Waterman, Anderson and Feinberg, Circuit Judges.
In 1963, one Ida Wrege transferred a vessel she owned, the "Effort," to a New York corporation, M.V. Effort, Inc. Not long thereafter, William Ridings, a New York City police detective, and Charles Vandervoort, Mrs. Wrege's son-in-law, became interested in purchasing the boat. This culminated in complicated business arrangements between Mrs. Wrege, the Security National Bank of Long Island, the Corporation, Mr. and Mrs. Ridings, and Mr. and Mrs. Vandervoort. After a short period of tranquillity, the parties had a falling out and have been in conflict ever since. The ensuing litigation has been unusually fierce, both in the United States District Court for the Eastern District of New York, see our prior decision in this case, Ridings v. Motor Vessel "Effort," 387 F.2d 888 (2d Cir. 1968), and in the New York State Supreme Court.*fn1
On the prior appeal in this court, we held that libellant Geraldine Ridings could not foreclose a mortgage on the vessel under 46 U.S.C. § 911 et seq., that the order of the district court allowing such foreclosure had to be set aside and that the boat had to be returned to the Corporation. The vessel had apparently been sold before the appeal was decided, once by the marshal for $22,500 and a second time by the purchaser to M.V. Robin, Inc., a corporation controlled by Mr. and Mrs. Ridings. Over the opposition of the Ridings, the boat was eventually returned to Mrs. Vandervoort, as receiver of the Corporation; the sum which had been received from the marshal's sale was kept in the registry of the court. This was done in October 1968. The Ridings charged Mrs. Vandervoort with a number of failings as receiver of the Corporation, principally that the vessel was wasting, and that a considerable bill was being allowed to accumulate as a lien against the vessel. Not long thereafter, she was removed as receiver by an order of the state court and Lawrence W. McKeown was appointed in her place. Mr. McKeown was then substituted for Mrs. Vandervoort in this admiralty action. The charges and countercharges between the Ridings and Mrs. Vandervoort flew thick and fast, but Mr. McKeown attempted to work out an amicable settlement. This proved to be conspicuously unsuccessful, and the vessel was ultimately sold again to satisfy the liens upon it. As receiver for the Corporation, Mr. McKeown eventually settled the claims of the Corporation against the Ridings and those of the Ridings against it for the sum of $1,885 and an exchange of releases.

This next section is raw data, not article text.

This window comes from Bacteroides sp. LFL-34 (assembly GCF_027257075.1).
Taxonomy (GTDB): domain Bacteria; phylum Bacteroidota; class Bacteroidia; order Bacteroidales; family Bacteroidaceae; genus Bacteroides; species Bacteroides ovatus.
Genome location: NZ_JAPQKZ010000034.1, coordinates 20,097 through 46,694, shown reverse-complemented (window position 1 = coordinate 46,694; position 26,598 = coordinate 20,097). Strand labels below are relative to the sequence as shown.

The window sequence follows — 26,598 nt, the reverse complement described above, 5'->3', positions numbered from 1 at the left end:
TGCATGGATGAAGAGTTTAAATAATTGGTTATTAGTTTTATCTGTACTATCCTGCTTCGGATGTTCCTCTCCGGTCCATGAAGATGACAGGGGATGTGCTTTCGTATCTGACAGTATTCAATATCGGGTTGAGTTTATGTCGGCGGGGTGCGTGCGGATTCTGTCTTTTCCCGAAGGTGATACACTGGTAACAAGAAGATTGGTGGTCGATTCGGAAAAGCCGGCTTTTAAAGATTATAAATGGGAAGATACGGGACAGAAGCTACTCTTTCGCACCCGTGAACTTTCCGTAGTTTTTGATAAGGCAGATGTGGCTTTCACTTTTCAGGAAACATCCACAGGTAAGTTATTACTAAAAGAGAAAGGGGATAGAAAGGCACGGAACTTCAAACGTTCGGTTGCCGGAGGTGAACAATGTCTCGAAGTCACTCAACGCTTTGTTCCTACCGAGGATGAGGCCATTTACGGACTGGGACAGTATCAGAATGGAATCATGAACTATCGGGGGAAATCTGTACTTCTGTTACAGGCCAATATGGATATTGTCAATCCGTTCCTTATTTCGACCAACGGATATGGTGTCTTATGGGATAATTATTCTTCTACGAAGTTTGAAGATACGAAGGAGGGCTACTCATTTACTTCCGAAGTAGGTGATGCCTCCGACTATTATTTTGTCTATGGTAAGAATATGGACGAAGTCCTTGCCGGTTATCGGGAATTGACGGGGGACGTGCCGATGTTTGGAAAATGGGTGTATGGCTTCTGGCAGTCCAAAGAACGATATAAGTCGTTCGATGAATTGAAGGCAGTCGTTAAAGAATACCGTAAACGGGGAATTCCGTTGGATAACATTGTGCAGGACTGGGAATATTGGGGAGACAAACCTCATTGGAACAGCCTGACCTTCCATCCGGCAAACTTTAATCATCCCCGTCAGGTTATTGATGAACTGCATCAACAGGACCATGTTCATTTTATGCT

In February 1970, an order of the district court distributed the moneys on deposit with it from the sale of the vessel, satisfying various liens upon it, giving the Receiver of the Corporation the amount agreed upon for the Corporation, and returning the balance to Robin corporation. The order also directed all further proceedings to be brought in the related state court action. Mrs. Vandervoort appeals from that order and from a prior order denying her motion to intervene as a stockholder of M.V. Effort, Inc.
We affirm the orders of the district court. This case does not belong in the federal courts, as we indicated in our earlier opinion. While the filing of the original libel in the Eastern District was not the doing of Mrs. Vandervoort, we see no reason for prolonging this litigation in a federal forum when there is ample opportunity for all, including Mrs. Vandervoort, to assert their many claims in the state proceeding. The instant federal action is but a minor episode in the legal disputes between Mrs. Vandervoort and the Ridings. Representative of the scope of the stockholders action are Mrs. Vandervoort's allegations that the Ridings, while in control of M.V. Effort, Inc., misappropriated corporate funds, used those funds to purchase the ship's mortgage, and caused the corporation to default. The Ridings, denying all, argue, inter alia, that Mrs. Vandervoort has no cause of action because her husband never owned any stock in the Corporation, and that she exceeded her powers as temporary receiver and must account for the period during which the "Effort" was in her control. The effect of the releases entered into by the Receiver should be litigated in the state proceeding. If, as appellant argues, the Receiver has acted improvidently or improperly, the best place to press those claims is in the court which appointed him, particularly since the Receiver has expressly disclaimed any intention to rely on the federal court order for a defense of collateral estoppel or res judicata. We intend by our affirmance to leave open the issue of the propriety of the Receiver's actions.